Turkish universities are heating up
As Prime Minister Tayyip Erdoğan was asking questions to Ankara Chamber of Commerce members about whether the professors were teaching the Middle East Technical University (METU, or ODTÜ) students how to make ‘Molotov cocktails’ or firebombs or to throw stones at police, thousands of students, professors and employees were silently rallying toward the stadium on the campus. Erdoğan was also claiming – metaphorically – that it was the main opposition Republican People’s Party (CHP) that “was giving the Molotov cocktails to the students and hiding behind them.”
The crowd, being the biggest in decades in Turkey, was carrying a banner with “ODTÜ is standing up and resisting the AKP” written on it as a protest against Erdoğan’s ruling Justice and Development Party (AK Parti). They filled up the stadium and silently started to wait for the result of the meeting between Erdoğan and Ahmet Acar, the rector of the university, in the afternoon hours. Erdoğan had said in the meantime that the professors and administration at ODTÜ should resign. But soon it was announced that President Abdullah Gül was going to talk to the rector as well, which he did.
What made Erdoğan so furious may not be only the protest of the students during a ceremony held on the campus of ODTÜ for the launching of the Göktürk-2 satellite broadcasted live from China. But more than that the reaction of Acar against the disproportionate police attitude toward the protesting students, showing solidarity within the university, which was not something seen since the military coup in 1980. Acar was also calling students to calm down and not to do anything to lead to violence in their protests; Erdoğan went on bashing the university and its rector, as if he was tolerating violent methods. Erdoğan’s stance against ODTÜ was immediately supported by the – mostly newly appointed – rectors of some –mostly newly founded – 50 (out of some 170) universities in Turkey.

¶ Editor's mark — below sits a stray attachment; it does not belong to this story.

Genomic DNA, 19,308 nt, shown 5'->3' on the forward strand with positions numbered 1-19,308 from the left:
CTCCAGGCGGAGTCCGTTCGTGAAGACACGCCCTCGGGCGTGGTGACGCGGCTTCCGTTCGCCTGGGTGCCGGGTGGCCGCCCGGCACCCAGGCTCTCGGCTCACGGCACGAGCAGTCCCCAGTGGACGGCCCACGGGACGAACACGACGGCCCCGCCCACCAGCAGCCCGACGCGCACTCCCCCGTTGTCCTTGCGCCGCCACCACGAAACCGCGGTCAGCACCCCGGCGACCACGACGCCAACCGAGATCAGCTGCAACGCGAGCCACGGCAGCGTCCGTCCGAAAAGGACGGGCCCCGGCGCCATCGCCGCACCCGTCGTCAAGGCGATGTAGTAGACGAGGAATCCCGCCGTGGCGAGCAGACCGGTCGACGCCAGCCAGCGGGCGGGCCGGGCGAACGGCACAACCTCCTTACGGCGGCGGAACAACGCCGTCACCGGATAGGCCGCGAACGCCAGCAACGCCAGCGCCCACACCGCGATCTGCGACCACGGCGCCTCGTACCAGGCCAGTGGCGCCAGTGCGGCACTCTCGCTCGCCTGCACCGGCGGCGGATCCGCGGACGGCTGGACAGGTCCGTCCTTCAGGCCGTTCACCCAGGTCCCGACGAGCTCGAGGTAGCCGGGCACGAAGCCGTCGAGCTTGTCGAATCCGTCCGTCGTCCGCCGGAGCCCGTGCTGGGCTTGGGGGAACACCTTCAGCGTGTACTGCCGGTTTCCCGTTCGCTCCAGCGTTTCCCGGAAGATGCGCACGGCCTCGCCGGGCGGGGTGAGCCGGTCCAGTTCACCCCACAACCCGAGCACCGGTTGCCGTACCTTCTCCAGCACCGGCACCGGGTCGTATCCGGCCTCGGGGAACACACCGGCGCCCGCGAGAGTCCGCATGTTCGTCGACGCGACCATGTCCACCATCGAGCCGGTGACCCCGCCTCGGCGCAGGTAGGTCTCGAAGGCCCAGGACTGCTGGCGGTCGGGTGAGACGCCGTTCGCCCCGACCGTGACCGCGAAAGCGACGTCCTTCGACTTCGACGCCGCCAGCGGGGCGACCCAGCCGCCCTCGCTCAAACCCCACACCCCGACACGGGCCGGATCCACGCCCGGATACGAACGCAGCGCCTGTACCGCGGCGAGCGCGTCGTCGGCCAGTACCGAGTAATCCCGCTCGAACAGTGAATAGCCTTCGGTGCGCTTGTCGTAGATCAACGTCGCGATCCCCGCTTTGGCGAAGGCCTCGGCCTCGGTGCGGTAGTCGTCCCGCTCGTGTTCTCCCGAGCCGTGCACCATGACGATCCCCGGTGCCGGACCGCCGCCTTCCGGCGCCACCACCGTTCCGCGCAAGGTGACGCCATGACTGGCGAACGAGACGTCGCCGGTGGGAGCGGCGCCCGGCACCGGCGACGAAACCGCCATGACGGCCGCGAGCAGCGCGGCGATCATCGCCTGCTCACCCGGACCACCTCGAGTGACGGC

Yet ODTÜ, from its rector to its students, did not step back, which was probably the real reason of Erdoğan’s fury. Founded in the late ‘50s with American aid, the English-language-instruction ODTÜ is not only one of the best-quality universities in Turkey (ODTÜ graduate engineers designed the satellite to start with) but also renowned for its leftist posture. It is true that many right-wing politicians are also ODTÜ graduates; Deputy Prime Minister Ali Babacan, Turkey’s successful economy chief, and Cevdet Yılmaz, the development minister are two of them, as members of Erdoğan’s Cabinet. But the general atmosphere of the university has always leaned left.
So as ODTÜ started to show its stance after decades, it started to find an echo in other universities in Turkey. As Acar was talking to Gül, students and some professors at the prestigious Galatasaray University in Istanbul were in a mass protest in front of the rector’s office asking him to withdraw his signature from the statement in line with Erdoğan or resign. The rector of the prestigious Hacettepe University in Ankara was trying to explain to his colleagues and students that he was misunderstood and actually his statement was not a written one but verbal.
It is not clear how this stand off will end up, but it clearly indicates that the universities in Turkey have started to heat up in political terms.